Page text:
• Inadequate Installation
    Educated WorkersObviously, we want to believe that every concrete and flooring professional is fully educated in his or her trade and uses the strictest standards to be sure each job is completed correctly. Unfortunately, the high level of flooring failure costs annually suggests that there is more to be learned. Some installation culprits that can result in excess concrete slab moisture may include a vapor retarder with insufficient or poor “perm” (permeability) rating, insufficient site evaluation or geotechnical survey to identify natural water sources, excessive troweling that prematurely seals the slab surface, or surface membranes applied before the slab was adequately dry.
  • Improperly Dried Concrete
    In cases where flooring failure is attributed to excess moisture, it is important to be sure that the slab was adequately dry before flooring was installed. Installers intent on meeting a construction deadline, or those who use surface-only test methods like calcium chloride testing, may not have had accurate moisture content data to base their adhesive or flooring material choices on. Only RH testing can adequately determine the true moisture conditions of a concrete slab and inform both schedule and flooring decisions.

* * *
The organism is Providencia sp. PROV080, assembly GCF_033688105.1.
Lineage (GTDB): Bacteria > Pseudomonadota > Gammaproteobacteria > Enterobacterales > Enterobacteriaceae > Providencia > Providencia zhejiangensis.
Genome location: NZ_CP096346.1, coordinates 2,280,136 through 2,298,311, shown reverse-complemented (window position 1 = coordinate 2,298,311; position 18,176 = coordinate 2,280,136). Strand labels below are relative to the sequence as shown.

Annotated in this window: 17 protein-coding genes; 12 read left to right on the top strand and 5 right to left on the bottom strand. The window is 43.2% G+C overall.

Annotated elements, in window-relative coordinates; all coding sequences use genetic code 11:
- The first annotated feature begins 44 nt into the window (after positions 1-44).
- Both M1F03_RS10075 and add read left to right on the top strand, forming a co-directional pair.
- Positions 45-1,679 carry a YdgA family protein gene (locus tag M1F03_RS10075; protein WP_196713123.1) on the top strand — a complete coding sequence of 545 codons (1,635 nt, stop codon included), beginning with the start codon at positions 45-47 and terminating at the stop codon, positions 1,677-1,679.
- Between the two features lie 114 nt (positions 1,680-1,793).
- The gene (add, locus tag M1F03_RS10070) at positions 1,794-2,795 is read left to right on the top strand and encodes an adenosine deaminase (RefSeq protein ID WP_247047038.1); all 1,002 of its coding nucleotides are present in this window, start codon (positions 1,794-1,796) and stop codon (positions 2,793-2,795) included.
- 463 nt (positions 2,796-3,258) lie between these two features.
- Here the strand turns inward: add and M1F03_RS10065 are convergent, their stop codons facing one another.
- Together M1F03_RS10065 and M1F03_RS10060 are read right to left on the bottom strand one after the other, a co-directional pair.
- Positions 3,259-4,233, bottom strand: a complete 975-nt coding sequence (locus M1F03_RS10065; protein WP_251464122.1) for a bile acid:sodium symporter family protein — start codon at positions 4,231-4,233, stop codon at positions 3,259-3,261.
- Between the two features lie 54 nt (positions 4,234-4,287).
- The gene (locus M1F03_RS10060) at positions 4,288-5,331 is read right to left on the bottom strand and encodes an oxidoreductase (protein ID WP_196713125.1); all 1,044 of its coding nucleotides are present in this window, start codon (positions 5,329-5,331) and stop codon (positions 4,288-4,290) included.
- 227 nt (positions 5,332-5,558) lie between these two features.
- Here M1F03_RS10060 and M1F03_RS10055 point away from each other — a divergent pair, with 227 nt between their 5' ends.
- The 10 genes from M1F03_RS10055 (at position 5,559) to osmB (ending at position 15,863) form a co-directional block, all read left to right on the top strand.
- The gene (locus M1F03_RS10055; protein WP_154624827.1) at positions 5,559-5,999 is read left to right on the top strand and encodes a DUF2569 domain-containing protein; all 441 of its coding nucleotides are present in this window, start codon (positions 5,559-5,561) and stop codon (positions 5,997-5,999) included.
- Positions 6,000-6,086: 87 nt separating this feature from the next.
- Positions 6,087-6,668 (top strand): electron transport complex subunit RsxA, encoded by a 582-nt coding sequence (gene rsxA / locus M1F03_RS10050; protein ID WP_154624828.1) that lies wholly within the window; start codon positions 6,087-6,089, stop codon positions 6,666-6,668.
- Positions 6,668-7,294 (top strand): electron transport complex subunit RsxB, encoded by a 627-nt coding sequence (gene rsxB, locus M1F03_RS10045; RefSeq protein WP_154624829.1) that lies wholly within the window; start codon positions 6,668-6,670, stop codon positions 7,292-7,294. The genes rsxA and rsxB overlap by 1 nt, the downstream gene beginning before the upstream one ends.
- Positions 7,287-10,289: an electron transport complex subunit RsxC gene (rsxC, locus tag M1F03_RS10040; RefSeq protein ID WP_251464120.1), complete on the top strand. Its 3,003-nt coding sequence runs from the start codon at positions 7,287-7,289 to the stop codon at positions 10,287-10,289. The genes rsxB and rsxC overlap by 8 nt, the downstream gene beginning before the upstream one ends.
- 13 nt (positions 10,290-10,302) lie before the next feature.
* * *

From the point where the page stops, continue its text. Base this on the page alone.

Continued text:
Ultimately, if hydrostatic pressure is the culprit, the only way to correct it is to eliminate the pressure of standing water, a significant undertaking in any situation. However, accurate and comprehensive moisture testing and site evaluation can indicate the true source of concrete moisture intrusion to ensure proper and lasting remedies.

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Jason Spangler

Jason has 20+ years' experience in sales and sales management in a spectrum of industries and has successfully launched a variety of products to the market, including the original Rapid RH® concrete moisture tests. He currently works with Wagner Meters as our Rapid RH® product sales manager.


  1. Larry Hall says:

    I own a home in Florida, built on a slab in 1981. I bought the house 4 years ago. About one month ago I notice a small puddle of water in my family room sitting in the grout line of the tile floor. I dried it up and the next day it came back. It does not grow; it spreads about 2 inches along the grout line and stops. It is as if the surface tension does not let it flow onto the tile, or that there is not enough pressure to make it run.

    A leak professional told me that I had no leak after doing his tests. He thought it was the slab sweating. He pointed out the efflorescence on several other grout lines, telling me it was an indicator that the sweating had actually been going on for a while.

    This led me to your posts on the Wagner Meters website. My question to you is: what type of trade professional do I contact to help me solve this problem? I do not know where to start.